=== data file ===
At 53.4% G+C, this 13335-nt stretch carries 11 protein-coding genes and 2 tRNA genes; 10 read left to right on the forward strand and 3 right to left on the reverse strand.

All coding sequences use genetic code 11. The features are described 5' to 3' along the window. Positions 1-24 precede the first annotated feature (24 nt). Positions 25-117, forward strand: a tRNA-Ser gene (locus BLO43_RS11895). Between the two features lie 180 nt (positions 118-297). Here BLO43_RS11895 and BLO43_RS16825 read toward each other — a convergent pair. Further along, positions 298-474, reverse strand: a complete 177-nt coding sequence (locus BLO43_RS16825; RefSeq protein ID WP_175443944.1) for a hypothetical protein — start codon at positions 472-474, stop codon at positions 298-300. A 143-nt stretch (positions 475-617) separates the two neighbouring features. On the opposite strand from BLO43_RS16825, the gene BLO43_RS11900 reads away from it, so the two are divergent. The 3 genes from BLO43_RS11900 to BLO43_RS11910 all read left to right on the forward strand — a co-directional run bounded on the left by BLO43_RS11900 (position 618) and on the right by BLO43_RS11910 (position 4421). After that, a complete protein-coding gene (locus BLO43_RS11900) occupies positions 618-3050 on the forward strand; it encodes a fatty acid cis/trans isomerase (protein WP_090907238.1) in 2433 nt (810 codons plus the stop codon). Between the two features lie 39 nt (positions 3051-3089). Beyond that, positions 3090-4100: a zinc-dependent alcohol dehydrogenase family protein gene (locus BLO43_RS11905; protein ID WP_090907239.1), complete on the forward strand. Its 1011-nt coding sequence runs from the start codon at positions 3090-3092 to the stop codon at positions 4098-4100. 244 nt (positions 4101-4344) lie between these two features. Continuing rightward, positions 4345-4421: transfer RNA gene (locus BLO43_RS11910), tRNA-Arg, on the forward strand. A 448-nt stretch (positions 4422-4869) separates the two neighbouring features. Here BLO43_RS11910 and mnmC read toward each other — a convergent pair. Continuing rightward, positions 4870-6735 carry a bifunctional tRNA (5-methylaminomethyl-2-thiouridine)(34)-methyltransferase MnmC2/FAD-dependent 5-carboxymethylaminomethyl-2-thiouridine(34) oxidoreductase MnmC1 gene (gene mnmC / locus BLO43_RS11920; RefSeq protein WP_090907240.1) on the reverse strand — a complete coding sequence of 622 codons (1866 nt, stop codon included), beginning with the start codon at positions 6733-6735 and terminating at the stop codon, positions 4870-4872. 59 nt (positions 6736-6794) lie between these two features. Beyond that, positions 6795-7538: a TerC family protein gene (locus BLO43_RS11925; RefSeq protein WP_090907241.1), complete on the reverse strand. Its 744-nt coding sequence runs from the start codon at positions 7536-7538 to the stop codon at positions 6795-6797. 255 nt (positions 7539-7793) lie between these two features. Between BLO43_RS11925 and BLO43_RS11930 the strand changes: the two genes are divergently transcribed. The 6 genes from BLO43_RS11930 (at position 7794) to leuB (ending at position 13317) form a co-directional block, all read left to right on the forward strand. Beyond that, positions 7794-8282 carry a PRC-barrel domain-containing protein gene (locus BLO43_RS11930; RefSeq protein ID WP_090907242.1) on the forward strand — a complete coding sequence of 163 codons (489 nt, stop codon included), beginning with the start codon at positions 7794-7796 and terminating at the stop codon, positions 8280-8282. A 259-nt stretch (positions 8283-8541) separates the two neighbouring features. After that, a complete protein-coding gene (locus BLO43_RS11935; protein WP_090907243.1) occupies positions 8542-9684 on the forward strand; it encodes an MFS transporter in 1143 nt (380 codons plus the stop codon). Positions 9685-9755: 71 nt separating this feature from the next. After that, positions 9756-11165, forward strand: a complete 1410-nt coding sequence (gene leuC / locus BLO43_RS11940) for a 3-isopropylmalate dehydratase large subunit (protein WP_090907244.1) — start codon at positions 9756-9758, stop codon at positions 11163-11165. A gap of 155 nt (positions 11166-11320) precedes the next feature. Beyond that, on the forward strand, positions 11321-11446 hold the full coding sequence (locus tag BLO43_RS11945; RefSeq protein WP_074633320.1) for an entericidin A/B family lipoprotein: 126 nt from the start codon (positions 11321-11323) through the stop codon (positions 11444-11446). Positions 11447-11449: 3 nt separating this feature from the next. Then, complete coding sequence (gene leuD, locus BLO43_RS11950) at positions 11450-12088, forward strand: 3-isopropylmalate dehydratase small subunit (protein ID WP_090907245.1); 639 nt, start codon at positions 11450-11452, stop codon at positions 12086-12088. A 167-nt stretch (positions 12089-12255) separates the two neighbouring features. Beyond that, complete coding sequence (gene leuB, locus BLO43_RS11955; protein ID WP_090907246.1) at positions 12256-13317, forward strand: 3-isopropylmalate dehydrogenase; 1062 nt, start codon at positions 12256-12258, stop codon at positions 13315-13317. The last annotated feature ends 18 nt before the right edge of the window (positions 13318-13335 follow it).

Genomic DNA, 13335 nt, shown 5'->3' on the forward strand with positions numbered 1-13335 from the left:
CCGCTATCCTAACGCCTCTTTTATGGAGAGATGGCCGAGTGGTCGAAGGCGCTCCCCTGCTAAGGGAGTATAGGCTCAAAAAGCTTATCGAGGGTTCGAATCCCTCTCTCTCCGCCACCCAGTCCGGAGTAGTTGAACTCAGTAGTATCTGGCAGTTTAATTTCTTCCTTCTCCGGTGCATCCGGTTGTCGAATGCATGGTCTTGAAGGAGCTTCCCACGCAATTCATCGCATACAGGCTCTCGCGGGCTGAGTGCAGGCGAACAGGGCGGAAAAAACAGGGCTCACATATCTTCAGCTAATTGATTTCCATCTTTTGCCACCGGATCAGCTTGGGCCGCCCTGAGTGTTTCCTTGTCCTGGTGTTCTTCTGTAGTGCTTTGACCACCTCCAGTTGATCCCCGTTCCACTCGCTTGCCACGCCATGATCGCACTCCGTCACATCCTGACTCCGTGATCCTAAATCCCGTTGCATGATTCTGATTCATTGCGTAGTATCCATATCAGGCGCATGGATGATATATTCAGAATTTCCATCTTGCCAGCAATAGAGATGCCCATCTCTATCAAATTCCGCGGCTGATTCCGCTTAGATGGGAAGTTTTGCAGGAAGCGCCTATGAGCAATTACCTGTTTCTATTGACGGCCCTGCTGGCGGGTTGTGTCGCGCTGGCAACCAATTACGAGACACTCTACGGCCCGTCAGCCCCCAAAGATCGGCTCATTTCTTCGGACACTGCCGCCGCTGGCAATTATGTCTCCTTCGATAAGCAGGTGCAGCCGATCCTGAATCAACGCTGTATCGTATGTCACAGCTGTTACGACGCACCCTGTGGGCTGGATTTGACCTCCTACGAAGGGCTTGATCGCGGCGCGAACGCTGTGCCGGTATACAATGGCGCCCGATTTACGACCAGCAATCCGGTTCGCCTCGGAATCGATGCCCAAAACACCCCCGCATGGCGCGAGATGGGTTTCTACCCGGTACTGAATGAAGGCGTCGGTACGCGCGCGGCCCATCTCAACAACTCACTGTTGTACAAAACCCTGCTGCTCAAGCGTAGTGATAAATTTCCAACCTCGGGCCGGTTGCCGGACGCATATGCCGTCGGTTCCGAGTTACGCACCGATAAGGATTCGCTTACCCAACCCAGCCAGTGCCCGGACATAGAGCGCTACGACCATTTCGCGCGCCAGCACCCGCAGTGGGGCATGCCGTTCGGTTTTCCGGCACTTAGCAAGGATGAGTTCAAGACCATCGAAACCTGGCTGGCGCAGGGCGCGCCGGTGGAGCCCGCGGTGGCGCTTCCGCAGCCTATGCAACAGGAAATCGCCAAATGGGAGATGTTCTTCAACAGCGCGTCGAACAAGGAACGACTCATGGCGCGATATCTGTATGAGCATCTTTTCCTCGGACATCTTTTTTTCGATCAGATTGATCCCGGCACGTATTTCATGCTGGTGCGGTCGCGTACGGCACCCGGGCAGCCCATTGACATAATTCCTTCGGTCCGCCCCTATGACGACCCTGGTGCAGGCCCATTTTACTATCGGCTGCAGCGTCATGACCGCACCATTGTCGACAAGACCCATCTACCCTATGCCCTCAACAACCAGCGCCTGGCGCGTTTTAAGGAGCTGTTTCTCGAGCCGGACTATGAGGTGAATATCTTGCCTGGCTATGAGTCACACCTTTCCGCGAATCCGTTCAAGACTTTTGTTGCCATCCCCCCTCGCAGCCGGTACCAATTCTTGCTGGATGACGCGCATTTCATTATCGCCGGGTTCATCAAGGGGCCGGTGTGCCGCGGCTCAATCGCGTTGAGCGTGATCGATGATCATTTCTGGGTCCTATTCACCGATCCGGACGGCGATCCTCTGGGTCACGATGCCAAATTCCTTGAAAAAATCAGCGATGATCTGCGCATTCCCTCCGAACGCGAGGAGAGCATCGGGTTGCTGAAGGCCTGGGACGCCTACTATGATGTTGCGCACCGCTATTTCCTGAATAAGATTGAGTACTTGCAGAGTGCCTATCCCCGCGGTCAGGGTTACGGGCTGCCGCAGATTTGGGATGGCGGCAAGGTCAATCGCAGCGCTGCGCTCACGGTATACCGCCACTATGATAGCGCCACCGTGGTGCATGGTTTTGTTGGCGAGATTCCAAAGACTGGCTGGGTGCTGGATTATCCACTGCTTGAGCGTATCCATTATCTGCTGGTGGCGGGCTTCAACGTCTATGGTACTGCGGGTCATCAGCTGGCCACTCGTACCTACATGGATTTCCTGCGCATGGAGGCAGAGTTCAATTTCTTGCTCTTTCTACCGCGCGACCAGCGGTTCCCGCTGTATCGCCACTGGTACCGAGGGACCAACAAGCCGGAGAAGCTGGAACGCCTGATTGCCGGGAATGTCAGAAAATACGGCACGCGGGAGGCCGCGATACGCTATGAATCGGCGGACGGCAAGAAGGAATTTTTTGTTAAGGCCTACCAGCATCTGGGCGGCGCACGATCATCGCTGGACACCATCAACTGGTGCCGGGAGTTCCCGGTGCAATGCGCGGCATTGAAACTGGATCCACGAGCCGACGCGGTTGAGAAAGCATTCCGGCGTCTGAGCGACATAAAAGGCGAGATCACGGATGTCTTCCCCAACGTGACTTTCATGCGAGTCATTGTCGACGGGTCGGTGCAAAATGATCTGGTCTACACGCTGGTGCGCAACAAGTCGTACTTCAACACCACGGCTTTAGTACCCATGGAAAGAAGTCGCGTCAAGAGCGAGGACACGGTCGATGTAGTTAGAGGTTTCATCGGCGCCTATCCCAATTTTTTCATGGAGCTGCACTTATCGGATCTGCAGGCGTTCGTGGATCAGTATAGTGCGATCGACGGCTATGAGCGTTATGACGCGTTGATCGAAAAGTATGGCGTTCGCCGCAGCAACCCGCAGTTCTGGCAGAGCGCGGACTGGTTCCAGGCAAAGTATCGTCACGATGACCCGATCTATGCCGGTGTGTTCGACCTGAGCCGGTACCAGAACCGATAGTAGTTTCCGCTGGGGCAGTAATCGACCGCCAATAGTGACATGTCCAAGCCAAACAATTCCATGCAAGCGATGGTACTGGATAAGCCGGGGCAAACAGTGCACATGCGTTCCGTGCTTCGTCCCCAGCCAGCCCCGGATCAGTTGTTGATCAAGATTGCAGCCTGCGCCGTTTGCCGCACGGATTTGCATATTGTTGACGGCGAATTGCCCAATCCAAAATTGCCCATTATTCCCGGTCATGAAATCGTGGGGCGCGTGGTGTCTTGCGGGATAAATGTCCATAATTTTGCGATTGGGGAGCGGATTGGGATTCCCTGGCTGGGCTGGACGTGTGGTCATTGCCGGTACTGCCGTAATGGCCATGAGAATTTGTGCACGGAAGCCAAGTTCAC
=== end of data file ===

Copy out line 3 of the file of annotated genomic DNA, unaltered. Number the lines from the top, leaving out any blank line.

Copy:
Genomic DNA, 13335 nt, shown 5'->3' on the forward strand with positions numbered 1-13335 from the left: